Year-on-year growth in spend for restaurants and pubs increased by 7.2% and 7.7% respectively according to data released by Barclaycard, while general consumer spending growth for the month peaked at 2.0%, the lowest since April 2016
However, while spending remained strong, March’s adverse weather conditions did have an impact on spending in restaurants and pubs with both seeing a drop in the rate of growth from 9.7% and 7.7% in February.
Data from Barclaycard, which processes nearly half of the nation’s credit and debit card transactions, shows that in-store spending fared particularly poorly, contracting 1.9 per cent as a third (34 per cent) of consumers reported the cold weather prompted them to spend less overall on the high street. Expenditure online grew by 11.7 per cent, however, as Brits chose to shop from the comfort of their own homes in the face of inclement weather.
Despite the slowdown in March, overall expenditure for the quarter was broadly stable with growth of 3.1 per cent in Q1, down only slightly from 3.2 per cent in Q4 2017 and matching the figure for Q3 2017.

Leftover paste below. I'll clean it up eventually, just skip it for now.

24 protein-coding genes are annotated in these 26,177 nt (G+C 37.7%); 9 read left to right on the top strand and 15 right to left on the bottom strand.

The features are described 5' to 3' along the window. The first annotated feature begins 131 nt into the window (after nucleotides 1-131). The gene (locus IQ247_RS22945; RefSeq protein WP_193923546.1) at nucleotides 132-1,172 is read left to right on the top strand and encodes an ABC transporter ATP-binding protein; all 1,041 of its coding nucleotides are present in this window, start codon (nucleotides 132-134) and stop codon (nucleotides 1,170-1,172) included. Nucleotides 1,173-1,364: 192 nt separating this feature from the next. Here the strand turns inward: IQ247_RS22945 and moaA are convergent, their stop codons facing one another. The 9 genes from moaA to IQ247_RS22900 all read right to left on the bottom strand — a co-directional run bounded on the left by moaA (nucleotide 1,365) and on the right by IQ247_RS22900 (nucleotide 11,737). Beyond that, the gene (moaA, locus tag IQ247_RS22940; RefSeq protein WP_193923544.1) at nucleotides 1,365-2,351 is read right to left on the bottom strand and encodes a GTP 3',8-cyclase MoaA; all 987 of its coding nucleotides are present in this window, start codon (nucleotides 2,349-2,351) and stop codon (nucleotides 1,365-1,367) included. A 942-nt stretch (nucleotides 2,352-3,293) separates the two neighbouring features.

Signs of stability also extended to consumer sentiment; 64 per cent of Brits are confident in their household finances, up 10 percentage points from the month prior and the best reading since October 2017. Likewise, the proportion of those confident in the UK economy rose from 34 per cent in February to 37 per cent last month, a seven-month high.
While these figures suggest reasons to be optimistic, however, it’s important to note that a meaningful minority of consumers feel worse off now than they did last year. Compared to 2017, a third (33 per cent) say they are less confident in their ability to save money for a rainy day, and a quarter (25 per cent) say the same about covering the cost of a night out.
Paul Lockstone, Managing Director at Barclaycard, said:
“The ‘Beast from the East’ took its toll on the high street in March, keeping shoppers at home and leading to a slowdown in consumer spending. Despite the dip in growth last month, however, expenditure was broadly stable in the first quarter.
“It seems consumers have become accustomed to adjusting their budget and as a result, are more confident in their own finances. While there are bright spots, however, it’s important to note that a sense of caution still remains, with many of us hesitant to change our spending patterns no matter what the next few months